Open access peer-reviewed chapter

Renewable Energy, Emissions, and Health

Written By

María del P. Pablo-Romero, Rocío Román, Antonio Sánchez-Braza and Rocío Yñiguez

Submitted: October 29th, 2014 Reviewed: October 9th, 2015 Published: May 11th, 2016

DOI: 10.5772/61717

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The deployment of renewable energy sources is reviewed in this research showing the importance that they have reached in most countries. The International Energy Agency has insisted on the importance of their promotion all over the world, considering that at least one renewable energy source is available in all countries. The aim of this chapter is to show that although renewables are an effective alternative to the use of fossil fuels, there are other important positive externalities. As the fossil fuels are the main source of greenhouse emissions and other air pollutants, the negative effects that they have on human health, such as respiratory and cardiovascular diseases, have been recently shown in many studies. When renewables contribute to reducing the use of fossil fuels and associated air pollutant emissions, they have a positive effect on human health. Therefore, policy makers have to take into consideration all these positive externalities of renewable sources, when evaluating the possibility of their promotion. However, this evaluation should also take into consideration that not all renewable energy sources have equivalent positive effects. Our final conclusion is that governments should be supported by recent research when deciding the most appropriate energy mix for a country.


  • Renewable energy
  • environmental health
  • air emissions
  • environmental policy

1. Introduction

Since 2006, when the Stern report was published [1], commissioned by the UK Treasury, new research has revealed the negative impacts that climate change may have on economic growth and health. The impacts of economic change are based on the assumption that greenhouse gases will raise the average temperature in the next 50 years by between 2°C and 3°C, which represents a threat to the basic elements of human life in different parts of world: access to water, food production, health, land use, and environment. Furthermore, as empirical evidence has shown, these harmful effects resulting from climate change will be accelerated to the extent that the world will warm more, with poor countries being mainly affected [2].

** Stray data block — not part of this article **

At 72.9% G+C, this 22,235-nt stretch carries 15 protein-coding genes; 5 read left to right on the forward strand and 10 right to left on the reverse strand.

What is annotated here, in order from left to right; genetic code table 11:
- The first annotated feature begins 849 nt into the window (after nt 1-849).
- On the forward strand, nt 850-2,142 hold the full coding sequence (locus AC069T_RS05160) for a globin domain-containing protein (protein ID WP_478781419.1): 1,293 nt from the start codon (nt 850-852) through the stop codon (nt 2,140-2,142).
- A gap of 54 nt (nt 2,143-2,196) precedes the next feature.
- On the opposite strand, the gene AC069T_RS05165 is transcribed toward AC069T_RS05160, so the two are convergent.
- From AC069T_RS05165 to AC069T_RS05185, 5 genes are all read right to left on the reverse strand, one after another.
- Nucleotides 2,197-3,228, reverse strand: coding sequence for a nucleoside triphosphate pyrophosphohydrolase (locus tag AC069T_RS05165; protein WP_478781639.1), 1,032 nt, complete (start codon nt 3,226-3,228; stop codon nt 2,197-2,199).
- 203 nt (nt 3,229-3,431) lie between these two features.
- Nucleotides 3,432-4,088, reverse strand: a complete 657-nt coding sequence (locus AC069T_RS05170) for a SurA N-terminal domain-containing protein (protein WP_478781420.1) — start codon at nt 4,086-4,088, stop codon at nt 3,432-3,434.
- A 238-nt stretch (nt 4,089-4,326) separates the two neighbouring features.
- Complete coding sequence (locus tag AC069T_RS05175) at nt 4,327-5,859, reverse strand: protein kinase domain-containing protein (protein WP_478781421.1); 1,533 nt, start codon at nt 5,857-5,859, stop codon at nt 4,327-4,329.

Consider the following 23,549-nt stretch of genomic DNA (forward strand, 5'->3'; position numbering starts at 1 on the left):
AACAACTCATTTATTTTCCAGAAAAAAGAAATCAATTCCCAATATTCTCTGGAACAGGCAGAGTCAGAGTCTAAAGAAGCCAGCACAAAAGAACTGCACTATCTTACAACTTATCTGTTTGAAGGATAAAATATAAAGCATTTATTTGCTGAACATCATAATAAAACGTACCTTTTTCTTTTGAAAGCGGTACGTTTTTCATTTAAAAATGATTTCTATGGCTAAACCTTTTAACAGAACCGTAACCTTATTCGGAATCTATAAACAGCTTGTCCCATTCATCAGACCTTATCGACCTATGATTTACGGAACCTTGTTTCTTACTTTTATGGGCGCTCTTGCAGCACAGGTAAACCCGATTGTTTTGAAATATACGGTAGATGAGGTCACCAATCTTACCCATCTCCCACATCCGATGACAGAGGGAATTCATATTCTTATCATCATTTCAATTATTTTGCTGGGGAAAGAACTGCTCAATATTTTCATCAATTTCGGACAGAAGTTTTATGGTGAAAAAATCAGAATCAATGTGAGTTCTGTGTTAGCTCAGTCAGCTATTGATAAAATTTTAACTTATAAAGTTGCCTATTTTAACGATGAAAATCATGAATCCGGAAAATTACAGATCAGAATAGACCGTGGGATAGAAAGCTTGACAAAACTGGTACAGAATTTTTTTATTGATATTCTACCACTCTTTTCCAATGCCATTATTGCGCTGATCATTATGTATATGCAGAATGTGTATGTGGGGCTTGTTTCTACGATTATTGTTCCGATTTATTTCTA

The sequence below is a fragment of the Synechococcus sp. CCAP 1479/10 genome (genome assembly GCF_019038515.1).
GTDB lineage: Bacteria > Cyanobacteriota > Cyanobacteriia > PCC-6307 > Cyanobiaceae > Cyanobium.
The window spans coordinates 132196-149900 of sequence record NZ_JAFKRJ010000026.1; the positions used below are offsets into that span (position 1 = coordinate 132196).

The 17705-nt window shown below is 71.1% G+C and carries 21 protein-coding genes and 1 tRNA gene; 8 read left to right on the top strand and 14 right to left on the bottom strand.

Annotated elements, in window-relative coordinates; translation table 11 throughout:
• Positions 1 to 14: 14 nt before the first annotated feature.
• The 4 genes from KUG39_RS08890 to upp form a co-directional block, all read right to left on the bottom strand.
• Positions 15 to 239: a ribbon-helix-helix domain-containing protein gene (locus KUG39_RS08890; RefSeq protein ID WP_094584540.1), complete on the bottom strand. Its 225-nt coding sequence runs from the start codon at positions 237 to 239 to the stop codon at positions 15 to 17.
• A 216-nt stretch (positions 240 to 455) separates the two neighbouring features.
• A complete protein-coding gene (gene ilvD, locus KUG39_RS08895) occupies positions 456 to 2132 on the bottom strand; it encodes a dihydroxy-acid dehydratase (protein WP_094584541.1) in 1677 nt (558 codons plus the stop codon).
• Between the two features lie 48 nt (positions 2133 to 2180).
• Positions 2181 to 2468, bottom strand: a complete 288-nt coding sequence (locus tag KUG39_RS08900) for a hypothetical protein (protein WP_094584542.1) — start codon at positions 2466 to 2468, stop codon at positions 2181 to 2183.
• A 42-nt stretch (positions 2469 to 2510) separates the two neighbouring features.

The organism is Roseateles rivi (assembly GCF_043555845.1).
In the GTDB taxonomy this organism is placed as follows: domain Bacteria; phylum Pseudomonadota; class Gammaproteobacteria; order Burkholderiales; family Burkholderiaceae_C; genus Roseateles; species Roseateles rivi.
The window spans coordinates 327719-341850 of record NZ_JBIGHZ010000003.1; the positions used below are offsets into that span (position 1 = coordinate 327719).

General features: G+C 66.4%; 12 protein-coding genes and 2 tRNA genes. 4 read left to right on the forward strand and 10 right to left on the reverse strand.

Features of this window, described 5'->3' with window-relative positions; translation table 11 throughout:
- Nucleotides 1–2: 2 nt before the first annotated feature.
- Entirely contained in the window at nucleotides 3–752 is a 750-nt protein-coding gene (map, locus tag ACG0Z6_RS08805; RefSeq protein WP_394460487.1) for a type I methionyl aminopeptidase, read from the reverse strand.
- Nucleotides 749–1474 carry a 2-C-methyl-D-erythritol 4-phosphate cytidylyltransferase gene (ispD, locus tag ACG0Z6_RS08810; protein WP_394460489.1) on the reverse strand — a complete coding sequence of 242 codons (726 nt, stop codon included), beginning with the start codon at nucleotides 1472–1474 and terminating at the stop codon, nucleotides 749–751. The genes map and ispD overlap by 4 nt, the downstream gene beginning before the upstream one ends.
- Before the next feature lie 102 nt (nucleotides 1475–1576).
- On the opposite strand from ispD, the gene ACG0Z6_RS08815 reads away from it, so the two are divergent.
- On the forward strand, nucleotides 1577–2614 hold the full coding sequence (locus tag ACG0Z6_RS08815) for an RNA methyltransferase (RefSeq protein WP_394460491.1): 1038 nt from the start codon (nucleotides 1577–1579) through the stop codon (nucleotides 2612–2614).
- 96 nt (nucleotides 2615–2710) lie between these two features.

Weather conditions affect the patterns of diseases such as diarrhea, malaria, malnutrition, etc., most of which affect children and youth in low-income countries [3]. Some of these effects have already taken place [4, 5], not by generating new diseases, but rather by exacerbating existing illnesses, the effects concerning respiratory diseases being particularly important.

According to the Global Energy Assessment Report 2012 [6], the direct effects of climate change, which increase health issues, are manifested in the increase in heat waves and rising sea levels. Climate change favors the increase of heat waves and, these heat waves generate an increase in the number of deaths due to heart attacks, when temperatures rise above 30 degrees and certain level of humidity is reached. Also, higher temperatures increase the formation of ozone, which in turn has negative effects on respiratory and cardiovascular health. Furthermore, scientists expect that the sea level may rise by a meter or more this century [7, 8]. This increase in sea level will have negative effects on the health of the population and crops. Additionally, climate change will also affect health indirectly, through changes in nutrition and changes in the development of infectious diseases that often increase when temperatures are rising.

Within the field of combating climate change is set the target of reducing the use of polluting energy. Two policies are combined to obtain the reduction: energy efficiency and the substitution of polluting energy by alternative sources such as nonpolluting energy sources or renewable energies.

Renewable energy production has its basis in reducing emissions to the environment, either by reducing CO2 emissions or other air pollutants such as PM2.5 associated with transportation, which also have a direct negative effect on health.

At the global level, various policies are intended to replace polluting fuels with renewable energies in different percentages in the coming years. The ultimate goal of such substitution is also the reduction of emissions by certain percentages. For example, this is the case of the EU target for 2020, in which the need to reduce emissions by 20% is established, along with the target of 20% of renewable energy participation in energy consumption.

The development of these clean energy sources is encouraging the study of their effects on health, either by mitigating climate change or by improving air quality. In this regard, several studies have been developed to assess the impact on the health cost of implementing renewable energy. Previous analysis gives an overall perspective for Denmark [9] and gives a more specific analysis about the impact that the mitigation of certain particles has on health, that is, the impact of renewable energy on health by reducing PM2.5 [10].